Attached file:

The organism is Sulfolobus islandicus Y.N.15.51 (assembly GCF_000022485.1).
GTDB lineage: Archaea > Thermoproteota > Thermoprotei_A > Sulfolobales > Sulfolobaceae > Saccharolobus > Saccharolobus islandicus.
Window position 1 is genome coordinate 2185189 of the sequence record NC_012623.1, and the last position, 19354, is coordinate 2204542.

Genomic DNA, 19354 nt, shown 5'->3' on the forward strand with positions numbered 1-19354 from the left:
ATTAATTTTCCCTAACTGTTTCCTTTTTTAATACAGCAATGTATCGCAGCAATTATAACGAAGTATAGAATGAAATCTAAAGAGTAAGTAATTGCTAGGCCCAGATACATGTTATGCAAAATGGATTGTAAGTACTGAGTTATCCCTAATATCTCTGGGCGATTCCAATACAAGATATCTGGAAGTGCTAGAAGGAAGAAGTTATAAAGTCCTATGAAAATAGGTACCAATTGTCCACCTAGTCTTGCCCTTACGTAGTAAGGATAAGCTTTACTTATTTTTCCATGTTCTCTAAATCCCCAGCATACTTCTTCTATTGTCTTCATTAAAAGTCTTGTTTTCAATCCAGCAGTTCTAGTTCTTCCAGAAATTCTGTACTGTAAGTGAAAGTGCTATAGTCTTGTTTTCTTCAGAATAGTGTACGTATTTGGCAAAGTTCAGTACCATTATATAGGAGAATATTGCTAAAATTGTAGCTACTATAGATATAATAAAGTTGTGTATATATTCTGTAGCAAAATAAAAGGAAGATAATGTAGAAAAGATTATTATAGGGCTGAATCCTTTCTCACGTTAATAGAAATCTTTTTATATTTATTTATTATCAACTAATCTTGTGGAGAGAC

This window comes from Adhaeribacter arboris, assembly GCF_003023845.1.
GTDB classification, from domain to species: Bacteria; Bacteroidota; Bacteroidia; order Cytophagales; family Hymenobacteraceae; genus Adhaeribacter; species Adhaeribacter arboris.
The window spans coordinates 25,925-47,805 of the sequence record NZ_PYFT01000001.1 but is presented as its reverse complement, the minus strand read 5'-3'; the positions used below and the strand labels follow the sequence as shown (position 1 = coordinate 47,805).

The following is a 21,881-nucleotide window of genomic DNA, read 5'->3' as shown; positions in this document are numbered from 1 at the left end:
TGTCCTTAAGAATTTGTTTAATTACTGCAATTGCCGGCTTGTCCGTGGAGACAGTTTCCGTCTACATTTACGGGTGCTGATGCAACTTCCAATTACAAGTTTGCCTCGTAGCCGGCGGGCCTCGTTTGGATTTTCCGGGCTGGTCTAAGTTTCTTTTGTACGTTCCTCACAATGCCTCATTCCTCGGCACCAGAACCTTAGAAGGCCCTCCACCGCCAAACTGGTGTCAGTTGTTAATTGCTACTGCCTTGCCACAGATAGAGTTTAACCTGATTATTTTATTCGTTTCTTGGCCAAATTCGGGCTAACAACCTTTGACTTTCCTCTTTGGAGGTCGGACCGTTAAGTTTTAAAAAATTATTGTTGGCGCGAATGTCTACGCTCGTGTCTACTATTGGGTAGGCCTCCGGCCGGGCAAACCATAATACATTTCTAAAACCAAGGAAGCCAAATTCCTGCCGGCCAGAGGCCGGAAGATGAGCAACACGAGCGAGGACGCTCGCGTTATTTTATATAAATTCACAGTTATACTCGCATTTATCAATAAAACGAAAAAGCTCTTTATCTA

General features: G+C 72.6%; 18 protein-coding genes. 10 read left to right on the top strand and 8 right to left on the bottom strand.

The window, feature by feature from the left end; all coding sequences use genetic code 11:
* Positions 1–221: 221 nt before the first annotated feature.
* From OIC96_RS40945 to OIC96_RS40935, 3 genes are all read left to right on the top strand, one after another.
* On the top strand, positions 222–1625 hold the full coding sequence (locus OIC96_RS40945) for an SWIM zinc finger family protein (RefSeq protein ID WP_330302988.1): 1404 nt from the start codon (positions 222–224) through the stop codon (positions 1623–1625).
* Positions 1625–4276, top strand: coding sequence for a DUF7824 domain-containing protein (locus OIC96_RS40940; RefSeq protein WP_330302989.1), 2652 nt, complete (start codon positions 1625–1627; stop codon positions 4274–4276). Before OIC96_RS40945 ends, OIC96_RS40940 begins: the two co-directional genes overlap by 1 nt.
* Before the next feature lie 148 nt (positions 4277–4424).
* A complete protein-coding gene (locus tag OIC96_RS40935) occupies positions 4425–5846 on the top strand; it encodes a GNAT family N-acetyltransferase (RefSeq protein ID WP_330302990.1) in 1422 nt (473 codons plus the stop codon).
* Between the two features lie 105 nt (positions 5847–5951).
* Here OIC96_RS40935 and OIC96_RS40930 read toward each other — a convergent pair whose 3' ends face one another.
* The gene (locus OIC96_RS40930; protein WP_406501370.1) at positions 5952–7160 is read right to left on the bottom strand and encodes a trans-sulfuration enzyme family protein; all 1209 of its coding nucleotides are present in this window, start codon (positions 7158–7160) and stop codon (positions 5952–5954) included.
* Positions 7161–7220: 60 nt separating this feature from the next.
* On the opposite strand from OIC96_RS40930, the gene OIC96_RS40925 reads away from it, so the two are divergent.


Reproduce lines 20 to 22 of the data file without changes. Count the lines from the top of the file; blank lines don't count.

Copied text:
* Here OIC96_RS40935 and OIC96_RS40930 read toward each other — a convergent pair whose 3' ends face one another.
* The gene (locus OIC96_RS40930; protein WP_406501370.1) at positions 5952–7160 is read right to left on the bottom strand and encodes a trans-sulfuration enzyme family protein; all 1209 of its coding nucleotides are present in this window, start codon (positions 7158–7160) and stop codon (positions 5952–5954) included.
* Positions 7161–7220: 60 nt separating this feature from the next.